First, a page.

Prosecution cannot use one charged offense to show propensity to commit another charged offense

If charged with multiple sex offenses, the government cannot use one charge to prove up the other charges.

United States v. Hills, __ M.J. __, No. 15-0767/AR

MRE 413 was not clear. Military judges were instructing panel members that if they found by a “preponderance of the evidence” (not beyond a reasonable doubt) that one of the charged offenses occurred then they could use that in finding the accused guilty of another charged offense. Make sense?  This is still allowed for uncharged misconduct.

It caused Constitutional problems because it lowered the proof needed to convict and undermined the presumption of innocence.

It is an important clarification by the highest military court and provides better guidance on instructions for the judges.  It also serves to protect the “beyond a reasonable doubt” standard.

Here is the opinion and analysis courtesy of

Military Discharge Upgrade: Quick Tips

Folks ask me frequently, “how can I upgrade my discharge?” or “will my discharge be upgraded automatically?”  The answer is: no and it takes hard work, it will not be upgraded unless you demonstrate why you deserve it. Here are my quick tips:

  1. Prove your case: Do not simply send in a DD Form 293 and hope for the best. It is on the Veteran to demonstrate the error, injustice or inequity. Gather up statements, military records, or any evidence that supports your case. The board presumes regularity of your discharge so it is on you to prove otherwise.
  2. Seek Representation: Many service organizations provide this service for free!! You, of course, can hire a lawyer as well. You should first seek free help because your issue may be straight forward. Maybe if your issue is more complicated you might need to pay an attorney. Always try a service organization first.
  3. Check the rules: Each service provides the rules and guidance online. It helps to show the board that you took the time to read the rules and provided only relevant information.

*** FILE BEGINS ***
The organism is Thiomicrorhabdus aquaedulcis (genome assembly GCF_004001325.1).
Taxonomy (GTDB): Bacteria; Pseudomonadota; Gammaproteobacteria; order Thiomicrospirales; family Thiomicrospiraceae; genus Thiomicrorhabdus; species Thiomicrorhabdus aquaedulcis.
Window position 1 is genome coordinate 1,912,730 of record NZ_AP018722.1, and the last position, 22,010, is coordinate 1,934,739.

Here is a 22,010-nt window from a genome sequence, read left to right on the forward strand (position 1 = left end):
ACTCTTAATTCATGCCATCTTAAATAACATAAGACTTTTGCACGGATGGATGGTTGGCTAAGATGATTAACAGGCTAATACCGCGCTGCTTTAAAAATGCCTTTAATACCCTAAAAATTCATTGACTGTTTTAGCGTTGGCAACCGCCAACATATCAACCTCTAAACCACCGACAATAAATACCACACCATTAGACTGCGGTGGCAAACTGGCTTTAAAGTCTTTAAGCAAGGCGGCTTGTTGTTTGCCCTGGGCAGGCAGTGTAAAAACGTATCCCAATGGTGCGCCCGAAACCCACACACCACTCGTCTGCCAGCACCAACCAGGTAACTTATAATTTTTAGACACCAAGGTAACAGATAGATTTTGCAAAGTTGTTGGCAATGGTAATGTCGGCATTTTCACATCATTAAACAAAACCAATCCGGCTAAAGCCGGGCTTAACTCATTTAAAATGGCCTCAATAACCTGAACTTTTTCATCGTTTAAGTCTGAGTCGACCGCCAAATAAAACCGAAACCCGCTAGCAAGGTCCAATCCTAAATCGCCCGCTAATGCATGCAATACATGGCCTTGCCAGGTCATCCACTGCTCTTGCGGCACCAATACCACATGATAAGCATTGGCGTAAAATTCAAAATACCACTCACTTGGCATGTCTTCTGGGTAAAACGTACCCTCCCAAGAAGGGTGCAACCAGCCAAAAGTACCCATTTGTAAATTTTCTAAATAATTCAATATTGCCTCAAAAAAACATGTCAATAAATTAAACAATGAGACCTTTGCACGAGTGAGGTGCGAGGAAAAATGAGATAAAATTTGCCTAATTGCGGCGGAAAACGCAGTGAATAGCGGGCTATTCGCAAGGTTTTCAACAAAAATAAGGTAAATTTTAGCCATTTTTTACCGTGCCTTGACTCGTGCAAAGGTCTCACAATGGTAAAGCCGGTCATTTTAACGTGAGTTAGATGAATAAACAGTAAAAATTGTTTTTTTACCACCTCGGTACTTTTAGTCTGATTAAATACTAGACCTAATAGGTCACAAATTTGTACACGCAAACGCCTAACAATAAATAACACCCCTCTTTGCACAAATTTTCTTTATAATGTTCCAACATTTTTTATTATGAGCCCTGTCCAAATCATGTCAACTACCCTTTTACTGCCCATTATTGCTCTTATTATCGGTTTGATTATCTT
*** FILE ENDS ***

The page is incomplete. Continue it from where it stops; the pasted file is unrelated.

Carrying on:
4. Only ask the board for what it can approve. A discharge review board has limitations. For example, a discharge review board cannot return you to Active Duty. It has substantial powers so be sure to check the board’s website before applying.
  5. For more information: Click on the following links below.


Navy and Marine Corps:

Air Force:

Coast Guard:

Each service website provides extensive information.  Good luck and thank you for your service!



Article on Proposed Legislation to Help Veterans

Important article on proposed legislation that could help Veterans in need.  From my experience, the Army used misconduct separations for too many Soldiers in need of mental health services. Commanders needed to “push out” Soldiers who were considered problems for the unit. Often Soldiers were too worn down to even attempt to fight the misconduct discharge. Hopefully Congress will step up and help those Veterans who deserve increased benefits and recognition for their service.

These Vets Stormed The Capitol To Fight For Service Members The Pentagon Left Behind



Military Justice Blogs

Questions about military law?  Before you hit the google machine please check out CAAFlog.

It is a great free resource that tracks all major developments in Military Justice.  It also provides links to various other resources and websites.

Other quality blogs… Bill Cassara Phil Cave David Coombs

These are the blogs that I use.  What else do you recommend for the military justice practitioner?

Military Death Penalty

Are there any groups calling for abolition of the death penalty in the military?

Is there a public concern that a servicemember accused of murder in one of the nineteen states without the death penalty can face execution by the military simply because of military status? For example,  SGT X, U.S. Army, allegedly murders V in the state of Maryland while serving on Active Duty.  MD abolished the death penalty in 2013.  Yet the Army can decide to take the case and refer the charges as capital regardless of actions taken by Maryland.

Is there a concern that four of the six (2/3 according to my lawyer math) inmates sitting on the military’s death row are minorities? Yet less than 1/3 of Active Duty servicemembers identify themselves as a minority (i.e., Black or African American, Asian, American Indian or Alaska Native, Native Hawaiian or other Pacific Islander, multi-racial, or other/unknown) according to the Department of Defense 2012 Demographics Survey.

The Grand Opening!

The transition out of the Army is complete.  My firm, Millios Law, is open! Millios Law

I am proud to represent servicemembers from all branches, veterans, and residents of the great state of Minnesota.

Please let me know what you think about the website.

It is exciting to run my practice that focuses on providing quality representation to a limited number of clients.  Serving as a defense lawyer on active duty felt like triage at times.  There were too many servicemembers who needed help and not enough lawyers.

My time is also spent helping veterans at the Minnesota Assistance Council for Veterans.  Please check out their website if you would like to get help at a clinic or volunteer.  MAC-V